Peyton Manning Set to Break Tom Brady's Postseason Passing Yardage Record

Bleacher Report MilestonesB/R StaffJanuary 29, 2014

JERSEY CITY, NJ - JANUARY 29:    Peyton Manning #18 of the Denver Broncos speaks to the media during an availability January 29, 2014 in Jersey City, New Jersey. The Denver Broncos and Seattle Seahawks will meet at Super Bowl XLVIII at Metlife Stadium on February 2, 2014. (Photo by Jeff Zelevansky/Getty Images)
Jeff Zelevansky/Getty Images

Barring a minor miracle, Sunday’s Super Bowl in East Rutherford, N.J. will see Peyton Manning surpass Tom Brady as the NFL’s all-time postseason passing yardage leader. Brady, who was eliminated by Manning’s Broncos in the AFC Championship Game, has thrown for 6,424 yards in 26 playoff appearances. Manning has just 115 fewer yards (6,309) in four fewer games (22), but his 11-11 postseason record does not compare favorably to Brady’s 18-8 mark.

Of course, as the vast anti-Patriots crowd will happily point out, Brady won his first nine playoff games with the help of an excellent defense, and he is since a middling 9-8, with a number of heart-wrenching losses. Manning took the opposite career narrative, struggling in the playoffs as a youngster, before exorcising his demons with a Super Bowl victory in 2006.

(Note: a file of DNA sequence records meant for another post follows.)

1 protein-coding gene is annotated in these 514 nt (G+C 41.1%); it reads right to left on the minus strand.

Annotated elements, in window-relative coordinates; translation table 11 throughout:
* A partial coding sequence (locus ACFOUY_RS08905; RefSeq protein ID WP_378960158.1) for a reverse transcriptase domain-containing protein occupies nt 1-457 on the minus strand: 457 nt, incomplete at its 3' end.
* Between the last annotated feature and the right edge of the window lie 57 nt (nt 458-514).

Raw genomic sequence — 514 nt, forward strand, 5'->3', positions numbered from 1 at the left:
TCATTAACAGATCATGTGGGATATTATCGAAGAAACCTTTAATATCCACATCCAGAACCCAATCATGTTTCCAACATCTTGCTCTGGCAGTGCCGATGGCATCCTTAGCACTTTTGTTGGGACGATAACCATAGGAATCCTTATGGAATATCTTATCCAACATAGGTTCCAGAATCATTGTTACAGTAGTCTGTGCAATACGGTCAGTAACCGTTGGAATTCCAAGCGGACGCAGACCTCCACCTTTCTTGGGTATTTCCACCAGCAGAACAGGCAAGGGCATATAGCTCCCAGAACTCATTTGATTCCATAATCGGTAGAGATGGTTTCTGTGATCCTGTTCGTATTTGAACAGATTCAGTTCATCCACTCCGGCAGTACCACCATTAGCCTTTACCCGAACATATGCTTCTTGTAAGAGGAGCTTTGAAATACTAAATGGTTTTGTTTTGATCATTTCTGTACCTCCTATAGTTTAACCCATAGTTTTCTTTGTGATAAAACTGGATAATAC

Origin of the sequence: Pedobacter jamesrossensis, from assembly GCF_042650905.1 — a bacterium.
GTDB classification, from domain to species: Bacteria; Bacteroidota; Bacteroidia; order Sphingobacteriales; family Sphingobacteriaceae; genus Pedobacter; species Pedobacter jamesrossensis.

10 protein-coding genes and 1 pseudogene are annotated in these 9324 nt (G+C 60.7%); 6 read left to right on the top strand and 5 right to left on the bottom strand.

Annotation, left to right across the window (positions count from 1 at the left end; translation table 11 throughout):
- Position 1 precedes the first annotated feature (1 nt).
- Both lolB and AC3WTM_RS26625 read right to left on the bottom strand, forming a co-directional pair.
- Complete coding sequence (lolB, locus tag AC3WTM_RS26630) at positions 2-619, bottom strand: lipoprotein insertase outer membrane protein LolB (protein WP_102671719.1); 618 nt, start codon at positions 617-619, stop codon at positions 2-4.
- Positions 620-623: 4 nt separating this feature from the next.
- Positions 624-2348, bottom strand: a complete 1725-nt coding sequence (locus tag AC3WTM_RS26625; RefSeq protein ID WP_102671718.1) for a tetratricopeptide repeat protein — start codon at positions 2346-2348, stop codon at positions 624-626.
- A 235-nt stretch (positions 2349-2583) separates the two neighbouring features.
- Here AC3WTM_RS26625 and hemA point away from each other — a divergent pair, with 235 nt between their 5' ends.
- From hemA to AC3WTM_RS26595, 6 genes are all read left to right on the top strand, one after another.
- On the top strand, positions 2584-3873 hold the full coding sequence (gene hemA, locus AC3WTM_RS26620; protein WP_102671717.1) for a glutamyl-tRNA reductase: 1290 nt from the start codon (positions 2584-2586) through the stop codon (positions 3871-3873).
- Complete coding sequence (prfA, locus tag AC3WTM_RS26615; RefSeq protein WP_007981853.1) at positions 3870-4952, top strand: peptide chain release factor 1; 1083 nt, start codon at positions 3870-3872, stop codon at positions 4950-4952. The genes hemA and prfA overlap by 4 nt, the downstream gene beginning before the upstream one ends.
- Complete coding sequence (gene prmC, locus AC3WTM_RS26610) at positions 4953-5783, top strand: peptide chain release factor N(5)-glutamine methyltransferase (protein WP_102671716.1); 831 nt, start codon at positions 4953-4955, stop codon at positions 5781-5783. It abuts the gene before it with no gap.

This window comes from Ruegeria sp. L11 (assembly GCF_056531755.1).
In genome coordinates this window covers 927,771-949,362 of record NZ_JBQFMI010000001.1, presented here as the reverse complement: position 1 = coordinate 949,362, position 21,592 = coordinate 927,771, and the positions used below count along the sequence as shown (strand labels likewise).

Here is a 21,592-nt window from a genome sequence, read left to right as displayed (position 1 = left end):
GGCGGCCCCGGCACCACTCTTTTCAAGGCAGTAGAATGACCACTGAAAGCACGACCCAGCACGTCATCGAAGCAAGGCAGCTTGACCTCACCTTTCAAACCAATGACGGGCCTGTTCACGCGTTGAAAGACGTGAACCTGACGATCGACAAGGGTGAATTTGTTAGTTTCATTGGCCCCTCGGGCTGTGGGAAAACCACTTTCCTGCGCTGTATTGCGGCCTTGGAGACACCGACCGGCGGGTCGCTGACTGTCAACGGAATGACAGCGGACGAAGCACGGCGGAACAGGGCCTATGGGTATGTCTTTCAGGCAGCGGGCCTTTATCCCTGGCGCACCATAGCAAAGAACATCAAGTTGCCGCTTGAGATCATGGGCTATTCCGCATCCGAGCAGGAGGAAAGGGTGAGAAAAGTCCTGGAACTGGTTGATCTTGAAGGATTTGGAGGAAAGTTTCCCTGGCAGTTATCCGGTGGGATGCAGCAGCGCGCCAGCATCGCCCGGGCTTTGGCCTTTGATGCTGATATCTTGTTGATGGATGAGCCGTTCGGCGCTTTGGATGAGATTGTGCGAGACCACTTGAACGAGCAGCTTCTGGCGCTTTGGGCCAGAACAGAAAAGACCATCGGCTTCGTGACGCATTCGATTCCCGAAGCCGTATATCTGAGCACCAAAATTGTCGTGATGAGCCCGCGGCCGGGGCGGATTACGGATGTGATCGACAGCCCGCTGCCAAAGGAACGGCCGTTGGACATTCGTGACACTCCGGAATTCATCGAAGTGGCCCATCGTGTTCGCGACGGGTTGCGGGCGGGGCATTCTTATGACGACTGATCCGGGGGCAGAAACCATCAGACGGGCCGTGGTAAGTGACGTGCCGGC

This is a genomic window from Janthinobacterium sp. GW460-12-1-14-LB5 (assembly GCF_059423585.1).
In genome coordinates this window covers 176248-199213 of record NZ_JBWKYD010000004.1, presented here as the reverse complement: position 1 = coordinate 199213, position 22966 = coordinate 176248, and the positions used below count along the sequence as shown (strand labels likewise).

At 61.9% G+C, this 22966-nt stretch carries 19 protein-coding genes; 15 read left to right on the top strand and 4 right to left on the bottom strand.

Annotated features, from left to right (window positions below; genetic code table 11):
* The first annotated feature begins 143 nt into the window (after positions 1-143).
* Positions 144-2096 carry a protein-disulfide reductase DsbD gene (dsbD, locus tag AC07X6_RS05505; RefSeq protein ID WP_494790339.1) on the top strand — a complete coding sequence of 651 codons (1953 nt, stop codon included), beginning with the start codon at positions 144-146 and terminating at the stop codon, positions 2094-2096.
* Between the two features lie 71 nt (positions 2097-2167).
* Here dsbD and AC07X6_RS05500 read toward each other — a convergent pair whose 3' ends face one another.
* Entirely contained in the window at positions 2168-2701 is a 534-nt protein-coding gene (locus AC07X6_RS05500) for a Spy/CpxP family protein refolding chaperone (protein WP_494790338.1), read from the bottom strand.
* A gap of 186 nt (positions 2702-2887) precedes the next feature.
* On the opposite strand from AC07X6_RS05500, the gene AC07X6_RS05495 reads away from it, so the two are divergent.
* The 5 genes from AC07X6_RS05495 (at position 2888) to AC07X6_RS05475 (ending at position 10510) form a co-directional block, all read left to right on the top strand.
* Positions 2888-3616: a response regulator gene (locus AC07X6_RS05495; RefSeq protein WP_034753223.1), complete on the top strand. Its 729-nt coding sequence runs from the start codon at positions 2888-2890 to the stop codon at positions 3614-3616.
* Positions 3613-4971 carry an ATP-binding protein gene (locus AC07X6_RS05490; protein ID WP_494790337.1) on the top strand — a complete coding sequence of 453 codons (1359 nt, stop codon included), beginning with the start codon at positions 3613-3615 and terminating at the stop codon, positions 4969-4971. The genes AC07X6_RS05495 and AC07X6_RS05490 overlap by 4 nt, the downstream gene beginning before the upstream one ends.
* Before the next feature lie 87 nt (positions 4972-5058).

The Championship Run temporarily put an end to the talk about Manning’s playoff struggles, but the chatter has since regained steam. Prior to 2013, four of his last five playoff trips ended after just one game, with last season’s shocking double-overtime loss to the Ravens standing out as perhaps the toughest pill for Manning to swallow.

Now, the future Hall of Famer has a chance to end that discussion once and for all. He may lose the postseason passing yardage record back to Brady at some point, but a Super Bowl win would cement Manning’s playoff legacy in positive terms. Sunday’s opponent, the Seattle Seahawks, have the one defense that may actually be able to stop Manning from passing for 116 yards to reach the record. On second thought, even Richard Sherman and Co. don’t stand a chance against the NFL’s single-season passing yardage and passing touchdowns record holder.